Just when you think a studio like Disney has given up on releasing its catalog of live action films on 4K, along comes M. Night Shyamalan’s Unbreakable from 2000.
The Production: 4.5/5
Unbreakable was an interesting concept for a movie, long before Marvel changed the current movie landscape – build an origin story of a super hero, but only give the audience the first act spread out over a two-hour running time. Hot off the surprise success of The Sixth Sense, writer-director M. Night Shyamalan was given the opportunity to make any movie he wanted, and he chose Unbreakable, working with Bruce Willis for a second time as everyman David Dunn, living in separate bedrooms with his estranged wife Audrey (Robin Wright) and young son Joseph (Spencer Treat Clark), a promising football star sidelined by a car accident in college and now working as a security guard at the local university’s football stadium. When David miraculously becomes the sole survivor of a major commuter train collision travelling between New York and Philadelphia completely unscathed, he begins to receive notes from a mysterious and unknown bystander, asking him questions like “How many days of your life have you been sick?” The source of these mystery notes is comic book collector Elijah Price (Samuel L. Jackson), a man suffering from osteogenesis imperfecta, aka brittle bones, who quickly steps further into David’s life, forcing David to soon realize his true purpose in life.
The movie is a slow burn, taking it’s time to arrive at its ultimate reveal, and it is that slow discovery that makes Unbreakable so interesting and intriguing. It is quite arguably Shyamalan’s best film, followed closely by Split and The Sixth Sense. Speaking of Split, audiences would eventually be surprised as that film concluded that Unbreakable and Split were part of a trilogy that would come to a disappointing conclusion with Glass. Regardless, both Unbreakable and Split are films that can stand on their own, and Unbreakable taps into the essence of comic book heroes with respect long before Marvel brought Iron Man to the big screen.
3D Rating: NA
Disney first brought Unbreakable to HD on Blu-ray back in 2008, and I revisited that disc two years ago in preparation for my review of Glass, and was shocked at how soft and dark that transfer was. Disney has finally released Unbreakable on 4K UHD Blu-ray featuring a newly minted 4k transfer, and the news gets even better for those who have not made the jump to 4k yet, because the included Blu-ray is NEW, sourced from the same new master with a higher bitrate than the old 2008 Blu-ray. However, this has always been a rather darkly lit film, with daytime scenes often appearing under grey overcast skies. The 2160p transfer with HDR10 high dynamic range is a definite upgrade from that 2008 Blu-ray (as is the included Blu-ray, but not as much, obviously). HDR allows the transfer to better resolve those darker scenes, providing stronger shadow detail that was soften lost previously. Detail is stronger overall, revealing fabric textures, facial features, and film grain is more organic. This new transfer has a much more pronounced bluish tone, yet colors are bold and vivid when necessary, without appearing overly saturated. There are some occasional soft moments in the film (the beginning of chapter four during the memorial service is a standout), but overall fans will be rather pleased with this as an upgrade.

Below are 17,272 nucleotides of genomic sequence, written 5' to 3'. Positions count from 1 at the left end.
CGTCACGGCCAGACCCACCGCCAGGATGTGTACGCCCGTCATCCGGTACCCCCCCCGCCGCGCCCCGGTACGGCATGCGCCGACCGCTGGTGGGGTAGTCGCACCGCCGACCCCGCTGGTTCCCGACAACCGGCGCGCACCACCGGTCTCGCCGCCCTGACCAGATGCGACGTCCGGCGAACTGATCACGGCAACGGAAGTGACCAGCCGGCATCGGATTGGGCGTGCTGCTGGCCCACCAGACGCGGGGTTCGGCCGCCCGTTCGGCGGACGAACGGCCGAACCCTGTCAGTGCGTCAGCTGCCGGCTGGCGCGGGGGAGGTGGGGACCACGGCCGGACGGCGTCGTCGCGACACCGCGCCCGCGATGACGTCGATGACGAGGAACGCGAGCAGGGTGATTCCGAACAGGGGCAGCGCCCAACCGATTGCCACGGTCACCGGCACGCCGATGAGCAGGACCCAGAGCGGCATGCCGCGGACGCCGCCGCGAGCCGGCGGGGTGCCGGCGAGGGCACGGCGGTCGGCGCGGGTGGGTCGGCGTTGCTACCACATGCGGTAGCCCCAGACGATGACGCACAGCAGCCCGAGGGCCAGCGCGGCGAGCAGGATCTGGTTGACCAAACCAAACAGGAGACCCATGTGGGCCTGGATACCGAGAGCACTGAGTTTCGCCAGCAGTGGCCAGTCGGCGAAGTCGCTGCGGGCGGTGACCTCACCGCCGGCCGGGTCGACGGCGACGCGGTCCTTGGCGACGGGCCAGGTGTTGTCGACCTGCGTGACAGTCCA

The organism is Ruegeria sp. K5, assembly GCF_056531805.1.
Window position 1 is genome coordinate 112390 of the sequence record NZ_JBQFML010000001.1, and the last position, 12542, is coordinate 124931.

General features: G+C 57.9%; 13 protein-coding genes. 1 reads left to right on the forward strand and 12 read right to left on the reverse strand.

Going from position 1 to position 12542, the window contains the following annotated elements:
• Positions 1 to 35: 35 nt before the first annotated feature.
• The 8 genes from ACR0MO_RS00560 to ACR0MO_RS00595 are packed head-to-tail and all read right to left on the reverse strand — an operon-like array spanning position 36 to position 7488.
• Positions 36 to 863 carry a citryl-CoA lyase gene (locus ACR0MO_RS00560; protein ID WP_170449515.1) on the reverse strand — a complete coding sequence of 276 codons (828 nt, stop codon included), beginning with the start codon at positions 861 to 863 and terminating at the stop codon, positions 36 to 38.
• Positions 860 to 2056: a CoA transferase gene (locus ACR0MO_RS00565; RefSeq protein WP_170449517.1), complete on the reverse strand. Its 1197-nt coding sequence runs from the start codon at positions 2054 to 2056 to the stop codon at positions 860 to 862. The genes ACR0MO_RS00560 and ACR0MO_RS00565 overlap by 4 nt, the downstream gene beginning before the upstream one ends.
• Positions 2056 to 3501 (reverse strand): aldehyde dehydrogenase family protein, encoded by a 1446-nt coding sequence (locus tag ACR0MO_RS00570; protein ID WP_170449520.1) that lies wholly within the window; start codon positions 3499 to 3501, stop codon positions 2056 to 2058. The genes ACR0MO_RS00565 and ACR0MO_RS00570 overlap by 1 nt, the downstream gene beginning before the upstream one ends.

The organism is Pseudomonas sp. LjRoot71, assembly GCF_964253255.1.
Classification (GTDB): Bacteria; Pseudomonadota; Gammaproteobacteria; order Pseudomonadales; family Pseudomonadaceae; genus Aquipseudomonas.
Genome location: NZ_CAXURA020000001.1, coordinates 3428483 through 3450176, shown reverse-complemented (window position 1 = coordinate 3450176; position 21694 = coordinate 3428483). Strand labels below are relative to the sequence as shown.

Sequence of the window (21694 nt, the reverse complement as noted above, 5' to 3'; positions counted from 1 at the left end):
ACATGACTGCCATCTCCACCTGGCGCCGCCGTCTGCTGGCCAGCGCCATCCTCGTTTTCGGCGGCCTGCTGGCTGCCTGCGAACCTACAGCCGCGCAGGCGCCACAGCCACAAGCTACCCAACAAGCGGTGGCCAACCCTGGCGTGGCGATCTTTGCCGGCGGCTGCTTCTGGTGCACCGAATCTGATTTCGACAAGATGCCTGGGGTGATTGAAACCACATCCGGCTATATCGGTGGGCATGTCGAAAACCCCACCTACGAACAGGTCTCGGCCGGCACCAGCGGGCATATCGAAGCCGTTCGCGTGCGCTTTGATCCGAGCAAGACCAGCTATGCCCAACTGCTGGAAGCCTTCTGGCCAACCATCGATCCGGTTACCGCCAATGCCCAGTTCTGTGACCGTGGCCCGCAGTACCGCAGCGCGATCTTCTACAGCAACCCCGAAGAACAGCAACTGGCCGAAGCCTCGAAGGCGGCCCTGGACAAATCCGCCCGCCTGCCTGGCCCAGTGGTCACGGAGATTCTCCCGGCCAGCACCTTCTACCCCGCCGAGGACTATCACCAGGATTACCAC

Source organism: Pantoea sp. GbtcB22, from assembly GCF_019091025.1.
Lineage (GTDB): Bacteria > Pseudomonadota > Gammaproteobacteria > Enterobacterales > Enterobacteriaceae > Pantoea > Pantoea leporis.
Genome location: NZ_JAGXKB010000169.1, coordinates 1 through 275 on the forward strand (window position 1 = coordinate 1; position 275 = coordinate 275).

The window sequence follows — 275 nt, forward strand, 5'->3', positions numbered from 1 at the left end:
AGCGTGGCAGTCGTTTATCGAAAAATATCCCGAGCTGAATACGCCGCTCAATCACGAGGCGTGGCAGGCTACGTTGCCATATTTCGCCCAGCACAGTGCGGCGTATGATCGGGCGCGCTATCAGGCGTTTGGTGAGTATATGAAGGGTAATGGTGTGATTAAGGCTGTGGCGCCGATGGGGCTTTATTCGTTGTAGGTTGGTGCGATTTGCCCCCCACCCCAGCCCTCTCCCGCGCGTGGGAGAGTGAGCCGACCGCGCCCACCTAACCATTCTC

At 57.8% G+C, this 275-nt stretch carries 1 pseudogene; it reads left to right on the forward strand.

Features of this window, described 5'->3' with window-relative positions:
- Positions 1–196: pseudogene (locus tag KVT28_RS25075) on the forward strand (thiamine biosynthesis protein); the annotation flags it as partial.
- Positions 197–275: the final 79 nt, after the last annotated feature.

The 2008 Blu-ray included both a 5.1 PCM track as well as a lossy Dolby Digital 5.1 mix. While a new Dolby Atmos mix was not created for this release, Disney has provided on both the UHD and Blu-ray a DTS-HD MA ES-encoded 6.1 mix (despite the fact that both the liner notes and disc menu indicate a 5.1 mix). The movie was released theatrically with a 6.1 mix, so this is perhaps the first time that mix has appeared on home video. Unbreakable is a film that, for much of its running time, plays in typical drama mode, with dialogue driving the story. Where the mix really comes into play are the spacious outdoor sequences like the football game in the stadium or the neighborhood park, Elijah’s fall down the subway station steps, or when James Newton Howard’s score helps drive the big reveal during the third act. LFE is good, adding a deeper end to the score and sound effects. Dialogue is clear and understandable throughout.
Special Features: 2/5
The UHD Disc contains no special features whatsoever, while the Blu-ray disc contains the same recycled extras from the 2001 Vista Series DVD release in standard definition.
Behind the Scenes (480i; 14:16)
Comic Books and Superheroes (480i; 19:21)
Deleted Scenes (480i; 28:28)
The Train Station Sequence (480i; 8:20)
Night’s First Fight Sequence (480i; 2:27)
Digital Copy: An insert contains a code to redeem a digital copy in UHD on Movies Anywhere.
Unbreakable finally gets its due with this release on 4K UHD Blu-ray, sporting a new 4K transfer with a 6.1 audio mix, and a remastered Blu-ray to boot.
Some of our content may contain marketing links, which means we will receive a commission for purchases made via those links. In our editorial content, these affiliate links appear automatically, and our editorial teams are not influenced by our affiliate partnerships. We work with several providers (currently Skimlinks and Amazon) to manage our affiliate relationships. You can find out more about their services by visiting their sites.